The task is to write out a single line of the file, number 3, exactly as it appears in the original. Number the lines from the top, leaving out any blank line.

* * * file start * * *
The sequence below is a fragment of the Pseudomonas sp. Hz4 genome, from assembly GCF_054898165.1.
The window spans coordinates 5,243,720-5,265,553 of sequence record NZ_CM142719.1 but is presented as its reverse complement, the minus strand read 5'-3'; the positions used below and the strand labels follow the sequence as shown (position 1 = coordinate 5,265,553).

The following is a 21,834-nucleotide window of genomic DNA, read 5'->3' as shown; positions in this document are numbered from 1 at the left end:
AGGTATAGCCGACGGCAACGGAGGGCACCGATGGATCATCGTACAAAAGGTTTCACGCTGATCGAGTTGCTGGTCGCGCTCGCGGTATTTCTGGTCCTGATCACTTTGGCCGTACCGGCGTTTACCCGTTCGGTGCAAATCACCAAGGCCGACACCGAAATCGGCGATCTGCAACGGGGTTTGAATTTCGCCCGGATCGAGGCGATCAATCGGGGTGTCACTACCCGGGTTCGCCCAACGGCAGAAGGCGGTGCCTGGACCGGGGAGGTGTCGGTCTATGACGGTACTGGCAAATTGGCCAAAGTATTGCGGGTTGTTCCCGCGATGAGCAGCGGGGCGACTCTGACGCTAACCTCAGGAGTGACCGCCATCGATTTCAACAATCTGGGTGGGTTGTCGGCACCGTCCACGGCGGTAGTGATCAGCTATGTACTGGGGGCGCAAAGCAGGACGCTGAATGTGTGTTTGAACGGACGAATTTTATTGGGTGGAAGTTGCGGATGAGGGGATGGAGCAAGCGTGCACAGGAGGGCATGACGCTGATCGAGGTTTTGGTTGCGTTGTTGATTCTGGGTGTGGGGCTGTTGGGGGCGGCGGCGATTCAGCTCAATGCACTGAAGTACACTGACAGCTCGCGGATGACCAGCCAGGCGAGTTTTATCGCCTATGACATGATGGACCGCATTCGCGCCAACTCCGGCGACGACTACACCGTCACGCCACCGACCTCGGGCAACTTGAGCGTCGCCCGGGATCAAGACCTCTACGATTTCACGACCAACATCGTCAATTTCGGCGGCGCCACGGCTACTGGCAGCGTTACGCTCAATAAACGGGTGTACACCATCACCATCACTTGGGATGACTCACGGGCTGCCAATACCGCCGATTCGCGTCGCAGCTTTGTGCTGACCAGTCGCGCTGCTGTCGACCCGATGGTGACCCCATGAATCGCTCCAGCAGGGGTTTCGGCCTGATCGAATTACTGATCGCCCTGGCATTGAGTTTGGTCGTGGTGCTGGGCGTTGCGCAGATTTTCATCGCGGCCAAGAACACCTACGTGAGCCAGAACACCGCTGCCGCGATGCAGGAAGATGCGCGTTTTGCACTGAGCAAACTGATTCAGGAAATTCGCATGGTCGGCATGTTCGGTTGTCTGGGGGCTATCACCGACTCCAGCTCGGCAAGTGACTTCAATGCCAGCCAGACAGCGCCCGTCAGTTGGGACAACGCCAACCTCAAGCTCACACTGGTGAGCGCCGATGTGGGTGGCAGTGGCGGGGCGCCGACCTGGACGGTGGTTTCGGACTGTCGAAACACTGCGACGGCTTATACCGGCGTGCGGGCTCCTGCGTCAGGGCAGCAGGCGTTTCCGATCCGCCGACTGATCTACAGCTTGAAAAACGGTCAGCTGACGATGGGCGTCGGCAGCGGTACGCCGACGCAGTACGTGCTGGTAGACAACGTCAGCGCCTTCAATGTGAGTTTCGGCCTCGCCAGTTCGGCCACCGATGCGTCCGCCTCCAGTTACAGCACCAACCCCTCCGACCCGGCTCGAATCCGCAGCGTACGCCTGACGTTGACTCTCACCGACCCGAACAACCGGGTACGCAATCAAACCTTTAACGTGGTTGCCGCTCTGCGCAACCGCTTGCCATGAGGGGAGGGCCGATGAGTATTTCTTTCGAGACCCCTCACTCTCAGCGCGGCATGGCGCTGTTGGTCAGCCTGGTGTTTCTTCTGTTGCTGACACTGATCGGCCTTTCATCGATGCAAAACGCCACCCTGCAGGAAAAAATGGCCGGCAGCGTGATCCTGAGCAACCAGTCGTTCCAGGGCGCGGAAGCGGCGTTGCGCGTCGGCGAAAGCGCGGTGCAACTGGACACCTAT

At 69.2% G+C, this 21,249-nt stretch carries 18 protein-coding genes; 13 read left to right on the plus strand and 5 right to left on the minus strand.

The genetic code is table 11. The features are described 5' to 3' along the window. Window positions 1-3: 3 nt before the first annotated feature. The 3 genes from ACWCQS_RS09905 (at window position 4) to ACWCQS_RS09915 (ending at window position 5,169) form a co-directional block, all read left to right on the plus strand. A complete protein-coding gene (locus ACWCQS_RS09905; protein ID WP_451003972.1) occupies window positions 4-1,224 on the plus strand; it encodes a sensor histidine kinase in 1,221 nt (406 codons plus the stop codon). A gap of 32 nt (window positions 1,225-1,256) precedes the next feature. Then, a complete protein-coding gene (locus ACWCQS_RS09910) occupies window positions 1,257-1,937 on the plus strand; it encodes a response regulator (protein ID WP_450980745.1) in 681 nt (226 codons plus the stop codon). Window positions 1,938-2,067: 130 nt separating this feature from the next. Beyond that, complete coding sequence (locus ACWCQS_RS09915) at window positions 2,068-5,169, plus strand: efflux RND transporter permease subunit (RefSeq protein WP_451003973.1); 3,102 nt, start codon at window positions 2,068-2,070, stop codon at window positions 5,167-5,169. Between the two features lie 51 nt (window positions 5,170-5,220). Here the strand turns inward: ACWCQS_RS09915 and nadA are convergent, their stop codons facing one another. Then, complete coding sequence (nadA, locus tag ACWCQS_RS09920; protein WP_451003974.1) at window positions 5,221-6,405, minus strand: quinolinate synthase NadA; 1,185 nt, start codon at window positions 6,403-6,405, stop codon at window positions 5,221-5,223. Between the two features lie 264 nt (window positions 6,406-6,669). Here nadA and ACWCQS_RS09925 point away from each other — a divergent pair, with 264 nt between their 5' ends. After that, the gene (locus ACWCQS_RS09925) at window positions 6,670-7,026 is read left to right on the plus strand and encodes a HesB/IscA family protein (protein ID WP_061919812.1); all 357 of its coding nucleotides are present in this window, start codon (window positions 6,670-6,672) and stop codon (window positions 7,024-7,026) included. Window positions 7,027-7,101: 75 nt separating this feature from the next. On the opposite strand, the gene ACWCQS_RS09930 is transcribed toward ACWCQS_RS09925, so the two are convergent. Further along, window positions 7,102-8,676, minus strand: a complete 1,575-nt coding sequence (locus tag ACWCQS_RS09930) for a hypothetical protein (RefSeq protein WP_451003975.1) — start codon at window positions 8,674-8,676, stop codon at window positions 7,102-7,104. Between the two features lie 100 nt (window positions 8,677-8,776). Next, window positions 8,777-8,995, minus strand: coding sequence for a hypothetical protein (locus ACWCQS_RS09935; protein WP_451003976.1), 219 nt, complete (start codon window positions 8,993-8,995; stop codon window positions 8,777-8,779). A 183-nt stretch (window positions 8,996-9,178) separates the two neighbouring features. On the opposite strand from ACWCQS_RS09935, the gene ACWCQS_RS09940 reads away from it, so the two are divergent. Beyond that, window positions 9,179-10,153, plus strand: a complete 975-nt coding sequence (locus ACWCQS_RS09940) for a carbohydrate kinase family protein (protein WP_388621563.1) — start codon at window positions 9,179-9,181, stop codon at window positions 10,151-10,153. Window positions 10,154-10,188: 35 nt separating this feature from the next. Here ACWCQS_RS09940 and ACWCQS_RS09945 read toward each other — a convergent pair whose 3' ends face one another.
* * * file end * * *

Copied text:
The following is a 21,834-nucleotide window of genomic DNA, read 5'->3' as shown; positions in this document are numbered from 1 at the left end: